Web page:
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rafter

1
[ raf-ter, rahf- ]
/ ˈræf tər, ˈrɑf- /
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See synonyms for: rafter / raftered on Thesaurus.com

noun
any of a series of timbers or the like, usually having a pronounced slope, for supporting the sheathing and covering of a roof.
verb (used with object)
British Dialect. to plow (a field) so that the soil of a furrow is pushed over onto an unplowed adjacent strip.
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Origin of rafter

1
First recorded before 900; Middle English rafter, raftre, ræfter “beam, pole, rafter,” Old English ræfter; cognate with Middle Dutch rachter, rafter “plank, beam,” Middle Low German rafter, rachter, Old Norse raptr “log” (in plural, “rafters”); See raft1

OTHER WORDS FROM rafter

raf·tered, adjectiveun·raf·tered, adjective

Other definitions for rafter (2 of 3)

rafter2
[ raf-ter, rahf- ]
/ ˈræf tər, ˈrɑf- /

noun
a person who engages in the sport or pastime of rafting.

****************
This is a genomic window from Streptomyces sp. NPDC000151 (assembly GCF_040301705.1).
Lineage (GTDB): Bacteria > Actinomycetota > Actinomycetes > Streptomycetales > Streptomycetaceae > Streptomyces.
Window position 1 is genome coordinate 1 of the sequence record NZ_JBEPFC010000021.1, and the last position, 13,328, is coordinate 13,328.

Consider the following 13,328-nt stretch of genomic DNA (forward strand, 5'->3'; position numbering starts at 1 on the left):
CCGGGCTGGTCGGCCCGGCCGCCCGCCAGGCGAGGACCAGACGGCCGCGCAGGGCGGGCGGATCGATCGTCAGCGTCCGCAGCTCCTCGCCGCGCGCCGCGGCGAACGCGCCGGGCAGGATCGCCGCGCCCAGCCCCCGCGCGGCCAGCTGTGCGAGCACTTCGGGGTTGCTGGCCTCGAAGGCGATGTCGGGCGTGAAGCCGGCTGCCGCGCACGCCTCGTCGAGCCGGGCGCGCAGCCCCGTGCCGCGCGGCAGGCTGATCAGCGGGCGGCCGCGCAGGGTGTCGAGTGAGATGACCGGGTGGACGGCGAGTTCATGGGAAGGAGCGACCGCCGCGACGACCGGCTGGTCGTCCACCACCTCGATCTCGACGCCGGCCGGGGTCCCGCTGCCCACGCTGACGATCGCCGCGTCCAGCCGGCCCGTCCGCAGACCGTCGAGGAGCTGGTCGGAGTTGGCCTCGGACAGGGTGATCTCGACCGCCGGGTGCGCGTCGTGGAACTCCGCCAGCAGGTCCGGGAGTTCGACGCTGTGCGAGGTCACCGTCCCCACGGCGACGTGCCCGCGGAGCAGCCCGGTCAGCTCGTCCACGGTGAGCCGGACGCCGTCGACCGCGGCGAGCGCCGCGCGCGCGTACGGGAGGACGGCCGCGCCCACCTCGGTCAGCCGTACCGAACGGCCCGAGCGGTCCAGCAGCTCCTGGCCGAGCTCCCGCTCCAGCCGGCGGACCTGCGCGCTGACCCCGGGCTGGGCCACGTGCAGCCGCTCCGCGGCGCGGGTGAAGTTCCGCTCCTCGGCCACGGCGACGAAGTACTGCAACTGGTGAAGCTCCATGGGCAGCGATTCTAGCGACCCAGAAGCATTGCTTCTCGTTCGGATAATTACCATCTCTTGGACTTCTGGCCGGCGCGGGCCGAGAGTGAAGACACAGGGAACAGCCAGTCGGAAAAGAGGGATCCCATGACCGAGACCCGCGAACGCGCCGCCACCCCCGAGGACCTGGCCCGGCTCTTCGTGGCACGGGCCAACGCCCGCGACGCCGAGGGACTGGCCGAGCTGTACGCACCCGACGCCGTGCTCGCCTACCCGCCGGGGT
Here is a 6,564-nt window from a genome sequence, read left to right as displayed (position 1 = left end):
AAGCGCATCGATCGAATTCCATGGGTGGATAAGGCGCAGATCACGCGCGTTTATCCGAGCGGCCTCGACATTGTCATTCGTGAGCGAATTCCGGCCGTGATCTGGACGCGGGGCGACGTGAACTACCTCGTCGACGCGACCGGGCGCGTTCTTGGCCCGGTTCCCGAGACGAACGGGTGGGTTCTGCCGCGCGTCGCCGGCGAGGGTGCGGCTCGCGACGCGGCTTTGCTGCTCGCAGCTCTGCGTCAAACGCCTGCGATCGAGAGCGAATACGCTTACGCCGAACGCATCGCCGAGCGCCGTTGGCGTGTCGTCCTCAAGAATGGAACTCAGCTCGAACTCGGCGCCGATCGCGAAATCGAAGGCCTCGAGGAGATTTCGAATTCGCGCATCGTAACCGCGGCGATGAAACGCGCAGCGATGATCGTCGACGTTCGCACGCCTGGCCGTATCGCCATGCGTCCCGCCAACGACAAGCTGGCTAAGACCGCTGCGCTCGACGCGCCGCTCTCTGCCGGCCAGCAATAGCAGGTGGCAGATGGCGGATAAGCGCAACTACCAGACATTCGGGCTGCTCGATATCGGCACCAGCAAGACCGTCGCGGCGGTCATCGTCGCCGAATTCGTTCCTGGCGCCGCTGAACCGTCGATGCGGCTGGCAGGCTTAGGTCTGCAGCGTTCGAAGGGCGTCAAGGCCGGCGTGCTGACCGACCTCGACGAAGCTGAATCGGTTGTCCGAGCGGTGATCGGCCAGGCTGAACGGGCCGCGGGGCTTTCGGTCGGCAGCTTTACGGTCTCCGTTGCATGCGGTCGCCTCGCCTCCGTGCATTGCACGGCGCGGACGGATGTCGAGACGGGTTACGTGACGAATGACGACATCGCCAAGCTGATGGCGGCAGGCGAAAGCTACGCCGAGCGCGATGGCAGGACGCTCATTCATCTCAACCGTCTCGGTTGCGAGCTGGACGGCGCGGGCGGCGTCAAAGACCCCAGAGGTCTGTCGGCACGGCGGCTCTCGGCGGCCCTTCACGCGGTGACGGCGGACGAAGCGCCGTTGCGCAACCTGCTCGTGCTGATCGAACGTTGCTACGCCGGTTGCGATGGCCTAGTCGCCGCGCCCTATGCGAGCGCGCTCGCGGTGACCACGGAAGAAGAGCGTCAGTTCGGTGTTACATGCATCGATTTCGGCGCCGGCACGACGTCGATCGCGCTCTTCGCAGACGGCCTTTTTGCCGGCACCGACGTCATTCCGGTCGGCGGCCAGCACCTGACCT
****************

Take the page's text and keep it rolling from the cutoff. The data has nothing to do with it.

a person who travels on a raft, especially to flee a country.

Origin of rafter

2
First recorded in 1740–45; raft1 + -er1

Other definitions for rafter (3 of 3)

rafter3
[ raf-ter, rahf- ]
/ ˈræf tər, ˈrɑf- /

noun
a flock, especially of turkeys.

Origin of rafter

3
Dictionary.com Unabridged Based on the Random House Unabridged Dictionary, © Random House, Inc. 2022

How to use rafter in a sentence

British Dictionary definitions for rafter

rafter
/ (ˈrɑːftə) /

noun
any one of a set of sloping beams that form the framework of a roof

Word Origin for rafter

Old English ræfter; related to Old Saxon rehter, Old Norse raptr, Old High German rāvo; see raft 1
Collins English Dictionary - Complete & Unabridged 2012 Digital Edition © William Collins Sons & Co. Ltd. 1979, 1986 © HarperCollins Publishers 1998, 2000, 2003, 2005, 2006, 2007, 2009, 2012
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